As we say goodbye to sweet, summer days and the beautiful beaches we enjoyed this year, we can look forward with some assurance to more summers on the beaches—but not too many more. The problem is, we may not even have beaches to go to by the end of the century. A recent study…
As we say goodbye to sweet, summer days and the beautiful beaches we enjoyed this year, we can look forward with some assurance to more summers on the beaches—but not too many more.
The problem is, we may not even have beaches to go to by the end of the century.
A recent study by experts from San Francisco State University showed that beach communities in California are at risk of being submerged due to rising sea levels. The areas include Carpinteria, Malibu, Venice, Torrey Pines State Reserve near San Diego, and Ocean Beach in San Francisco.
Researchers predict a sea level rise of one to two meters by the year 2100, which would mean huge economic losses of $600 million to $1 billion or more for the five areas combined. These are just the projected losses by the end of the century.
Flooding and erosion would wipe out many properties along the coastline, infrastructure, wildlife habitat and open space. It will also hit the tourism industry hard, since not many people want to hang out on eroding beaches. According to the study, Venice Beach alone could lose up to $440 million in tourist and other revenue by 2100.
California is quite well-known for its beach culture. Whether it’s the Beach Boys, “Baywatch”, or Katy Perry’s hit song “California Gurls,” the Golden State is very much associated with surfer dudes and sunny beach life. Economic loss is certainly an important issue, but losing our beaches also means losing a valuable recreation space and a part of Californian culture.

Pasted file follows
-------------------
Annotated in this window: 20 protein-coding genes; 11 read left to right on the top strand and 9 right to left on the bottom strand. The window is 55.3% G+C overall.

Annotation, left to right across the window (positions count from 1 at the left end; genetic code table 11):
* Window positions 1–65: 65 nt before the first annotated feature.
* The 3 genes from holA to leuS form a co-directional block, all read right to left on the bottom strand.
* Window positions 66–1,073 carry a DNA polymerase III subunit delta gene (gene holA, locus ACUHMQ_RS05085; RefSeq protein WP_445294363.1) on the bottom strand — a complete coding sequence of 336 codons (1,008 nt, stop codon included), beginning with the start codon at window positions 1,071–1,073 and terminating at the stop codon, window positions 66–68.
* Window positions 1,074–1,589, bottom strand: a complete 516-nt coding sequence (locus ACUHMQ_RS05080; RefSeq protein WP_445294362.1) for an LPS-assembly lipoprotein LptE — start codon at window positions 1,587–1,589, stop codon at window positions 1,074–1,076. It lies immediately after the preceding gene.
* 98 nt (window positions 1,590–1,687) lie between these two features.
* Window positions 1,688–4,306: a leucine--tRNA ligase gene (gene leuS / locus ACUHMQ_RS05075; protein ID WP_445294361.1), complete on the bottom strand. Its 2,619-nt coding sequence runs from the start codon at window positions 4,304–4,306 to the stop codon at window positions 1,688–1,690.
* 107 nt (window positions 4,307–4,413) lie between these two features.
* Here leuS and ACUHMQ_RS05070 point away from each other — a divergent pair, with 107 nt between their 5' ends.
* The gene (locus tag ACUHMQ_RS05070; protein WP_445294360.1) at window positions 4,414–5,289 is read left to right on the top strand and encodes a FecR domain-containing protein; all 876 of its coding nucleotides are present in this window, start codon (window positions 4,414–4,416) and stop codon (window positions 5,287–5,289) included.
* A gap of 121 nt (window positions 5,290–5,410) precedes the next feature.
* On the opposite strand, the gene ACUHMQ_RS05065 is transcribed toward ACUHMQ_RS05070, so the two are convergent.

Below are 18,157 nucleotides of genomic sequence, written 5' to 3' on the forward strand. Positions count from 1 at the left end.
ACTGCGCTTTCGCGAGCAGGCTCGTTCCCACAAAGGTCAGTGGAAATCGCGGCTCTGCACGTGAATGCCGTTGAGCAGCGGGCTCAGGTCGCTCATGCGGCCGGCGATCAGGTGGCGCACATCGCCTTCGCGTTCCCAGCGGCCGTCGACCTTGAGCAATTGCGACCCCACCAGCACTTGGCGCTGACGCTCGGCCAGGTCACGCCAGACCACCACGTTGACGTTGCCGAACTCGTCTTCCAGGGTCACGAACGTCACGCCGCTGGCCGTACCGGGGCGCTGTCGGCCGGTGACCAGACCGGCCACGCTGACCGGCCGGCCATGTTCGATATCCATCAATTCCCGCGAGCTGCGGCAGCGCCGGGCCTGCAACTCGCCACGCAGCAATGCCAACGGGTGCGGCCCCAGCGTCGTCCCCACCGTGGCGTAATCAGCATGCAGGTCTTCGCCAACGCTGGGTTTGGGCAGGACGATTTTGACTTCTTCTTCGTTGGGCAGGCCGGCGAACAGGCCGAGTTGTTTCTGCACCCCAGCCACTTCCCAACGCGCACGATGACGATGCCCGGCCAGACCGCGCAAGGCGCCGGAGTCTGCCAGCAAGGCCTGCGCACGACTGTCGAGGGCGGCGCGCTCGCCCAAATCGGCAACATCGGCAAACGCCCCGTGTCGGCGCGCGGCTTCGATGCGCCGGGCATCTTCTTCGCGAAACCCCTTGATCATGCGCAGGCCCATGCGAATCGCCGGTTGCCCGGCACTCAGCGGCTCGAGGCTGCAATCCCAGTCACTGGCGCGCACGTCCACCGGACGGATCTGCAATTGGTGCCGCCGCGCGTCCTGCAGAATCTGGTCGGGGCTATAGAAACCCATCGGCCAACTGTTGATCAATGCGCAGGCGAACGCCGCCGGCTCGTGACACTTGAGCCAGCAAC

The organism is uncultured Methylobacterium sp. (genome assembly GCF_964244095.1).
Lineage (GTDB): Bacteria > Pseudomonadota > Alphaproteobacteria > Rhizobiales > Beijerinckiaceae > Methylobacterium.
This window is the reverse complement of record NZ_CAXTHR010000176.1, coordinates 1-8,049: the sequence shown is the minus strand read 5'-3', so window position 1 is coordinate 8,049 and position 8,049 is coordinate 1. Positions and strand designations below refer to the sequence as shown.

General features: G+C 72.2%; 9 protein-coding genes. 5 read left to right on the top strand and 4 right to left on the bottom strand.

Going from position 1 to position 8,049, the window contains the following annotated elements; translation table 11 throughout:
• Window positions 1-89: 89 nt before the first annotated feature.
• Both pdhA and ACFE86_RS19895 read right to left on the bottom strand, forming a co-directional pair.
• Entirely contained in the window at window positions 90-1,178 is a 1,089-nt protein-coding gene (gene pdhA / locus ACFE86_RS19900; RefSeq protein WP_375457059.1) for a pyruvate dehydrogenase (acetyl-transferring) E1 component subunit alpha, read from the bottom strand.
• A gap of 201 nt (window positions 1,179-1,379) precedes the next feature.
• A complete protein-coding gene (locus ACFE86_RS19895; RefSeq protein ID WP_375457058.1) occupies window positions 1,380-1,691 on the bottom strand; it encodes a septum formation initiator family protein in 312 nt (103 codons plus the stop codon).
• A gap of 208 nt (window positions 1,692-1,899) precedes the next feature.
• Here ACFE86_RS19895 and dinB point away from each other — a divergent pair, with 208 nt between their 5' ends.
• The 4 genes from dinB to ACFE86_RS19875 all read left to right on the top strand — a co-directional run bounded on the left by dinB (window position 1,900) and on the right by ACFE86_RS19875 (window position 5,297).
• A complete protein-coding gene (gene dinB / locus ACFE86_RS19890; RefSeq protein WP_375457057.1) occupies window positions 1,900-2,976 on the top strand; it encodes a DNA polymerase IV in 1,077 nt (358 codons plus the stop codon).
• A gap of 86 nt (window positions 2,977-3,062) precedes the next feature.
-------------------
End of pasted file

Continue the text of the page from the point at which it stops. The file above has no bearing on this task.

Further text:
Fortunately, Californians can take comfort in knowing that some actions can prevent the fatal future of our beaches. Though costly, flood risk can be minimized by investing approximately $14 billion in flood and erosion prevention measures like building or upgrading sea walls, levees and offshore breakwaters.
People living along the coastline might have to retreat further inland, and an increasing volume of sand would have to be replenished as erosion shrinks the beaches. It is up to the policymakers to consider the potential problems of rising sea levels and take action to protect an economically, socially and environmentally important resource.
Your generation and your children’s likely will enjoy more summers on the beaches. But if we want future generations to be able to do the same, it is up to us to protect our beautiful coastlines.
Wendy was an intern with the Communications department in the San Francisco, CA headquarters.
The California Regional Office fights for the rights of all to a healthy environment regardless of where in the state they live; we fight to protect the magnificent natural spaces and wildlife found in California; and we fight to transition California to a zero-emissions future where cars, trucks, buildings, and power plants run on clean energy, not fossil fuels.